A Masterpiece Gets Its Due
LE CORBUSIER’S LITTLE-KNOWN CULTURAL CENTER IN FIRMINY, FRANCE, IS NOW A WORLD HERITAGE SITE
THIS PAST JULY, AFTER YEARS of deliberation, the UNESCO World Heritage Committee gave its stamp of approval to the architectural legacy of CharlesÉdouard Jeanneret, aka Le Corbusier, adding seventeen of his projects in seven countries to its list of World Heritage Sites. In its citation, the committee praised Le Corbusier, a half century after his death, for “the invention of a new architectural language” and described the chosen sites as “masterpieces of creative genius.” The seventeen sites include some of Corbu’s most celebrated public and private buildings, such as the National Museum of Western Art in Japan, the Capitol Complex of Chandigarh in India, the Cité Radieuse in Marseille, and the Villa Savoye near Paris. They also include a little-known “Maison de la Culture,” or cultural center, in Firminy, a small former mining town in the Auvergne-Rhône-Alpes region of France.
Obscure until now, perhaps, the cultural center well deserves to be better known. Built between 1961 and 1965, it was the first element in an ensemble of housing and communal facilities—sporting, cultural, and religious—conceived by Le Corbusier as a complete expression of his utopian vision of modern urban living. It was also the last building anywhere he completed before his death.
Though only the cultural center was included in the UNESCO listing, it cannot be appreciated in isolation from the other buildings with which it coexists. Part of a new town development named Firminy-Vert (Green Firminy), the buildings form “one of the most significant architectural ensembles conceived by Corbusier,” says Gaël Perdriau, mayor of St. Étienne and president of the St. Étienne metropolitan district, who is working with Firminy’s town council to preserve and promote the buildings through cultural programs and tourism.
Firminy-Vert provides a key to understanding Le Corbusier’s conception of a modern urban habitat and lifestyle—one that was physically and socially healthy— expressed in a new architectural language made possible by revolutionary construction technologies. A dilapidated and impoverished holdover from the nineteenth-century industrial revolution, Firminy seemed an ideal candidate for an experiment in urban renewal. The project originated as a collaboration between Le Corbusier and Eugène Claudius-Petit, France’s minister for reconstruction and urbanization after World War II, who got himself elected mayor of Firminy in 1953 with the express intention of building a “new town” based on the spirit of the Athens Charter for healthy, functional, socialized living, drafted by Le Corbusier in 1933.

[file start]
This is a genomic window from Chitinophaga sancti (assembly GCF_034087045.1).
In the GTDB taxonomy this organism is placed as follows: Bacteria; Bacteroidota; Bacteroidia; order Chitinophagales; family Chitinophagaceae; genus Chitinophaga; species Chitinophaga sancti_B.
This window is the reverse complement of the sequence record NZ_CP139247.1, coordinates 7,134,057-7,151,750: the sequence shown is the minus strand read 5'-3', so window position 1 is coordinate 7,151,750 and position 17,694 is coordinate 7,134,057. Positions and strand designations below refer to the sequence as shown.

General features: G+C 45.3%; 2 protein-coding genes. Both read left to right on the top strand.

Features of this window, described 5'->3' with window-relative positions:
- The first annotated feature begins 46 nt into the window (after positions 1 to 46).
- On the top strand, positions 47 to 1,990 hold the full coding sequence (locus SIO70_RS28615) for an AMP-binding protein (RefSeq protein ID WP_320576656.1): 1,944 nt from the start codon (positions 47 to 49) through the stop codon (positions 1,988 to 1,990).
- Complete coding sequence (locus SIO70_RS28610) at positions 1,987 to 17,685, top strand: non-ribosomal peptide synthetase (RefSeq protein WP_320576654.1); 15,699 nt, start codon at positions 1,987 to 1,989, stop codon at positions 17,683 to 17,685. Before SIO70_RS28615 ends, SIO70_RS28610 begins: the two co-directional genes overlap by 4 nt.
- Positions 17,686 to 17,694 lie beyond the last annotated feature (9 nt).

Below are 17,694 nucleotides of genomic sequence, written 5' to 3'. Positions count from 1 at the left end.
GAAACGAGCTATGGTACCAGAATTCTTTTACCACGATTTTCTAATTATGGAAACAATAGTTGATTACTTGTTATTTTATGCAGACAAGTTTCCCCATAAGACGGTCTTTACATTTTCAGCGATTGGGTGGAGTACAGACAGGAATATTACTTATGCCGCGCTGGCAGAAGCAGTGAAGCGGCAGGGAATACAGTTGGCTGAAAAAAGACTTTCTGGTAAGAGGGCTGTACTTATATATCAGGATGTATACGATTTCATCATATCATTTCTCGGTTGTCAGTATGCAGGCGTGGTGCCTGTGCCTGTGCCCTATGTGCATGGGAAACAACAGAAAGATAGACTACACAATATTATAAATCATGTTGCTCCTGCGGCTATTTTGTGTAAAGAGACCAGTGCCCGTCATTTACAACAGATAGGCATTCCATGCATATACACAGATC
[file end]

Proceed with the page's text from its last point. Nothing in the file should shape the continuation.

Claudius-Petit immediately started putting together a team of architects to design the project. Le Corbusier pitched in, informally, in 1954 to help with the basic town plan, which sited the various proposed buildings in and around a disused stone quarry. His aim was to create an integrated cluster of buildings in a park environment, formally and stylistically complementary, that would bring the possibilities of intellectual, bodily, and spiritual exercise within easy reach of all the neighborhood’s inhabitants.
While other members of the team took on the design and construction of the first phase of housing blocks and shops at one end of the site, Le Corbusier, who formally joined the team in 1955, personally designed the second phase, consisting of communal buildings—the cultural center, the sports stadium, and the church—and additional housing.
The first phase (twelve apartment blocks and two shopping malls) was completed by 1961. Construction of the second phase began that year with the cultural center, sited on the lip of the old quarry, its exterior completed in 1965, just months before Le Corbusier’s death. Recently given a four-year-long facelift after decades of neglect, it stands on Le Corbusier’s trademark pilotis. Its concave roof—a daring technical feat of cement slabs supported by 132 cables stretched between the front and rear facades—was a prototype for the development of tensile architecture. Inside are a theater, library, auditorium, arts room, and bar. Pierre Guariche designed the furniture—desks, shelves, chairs, and library tables—to match the proportions of the building.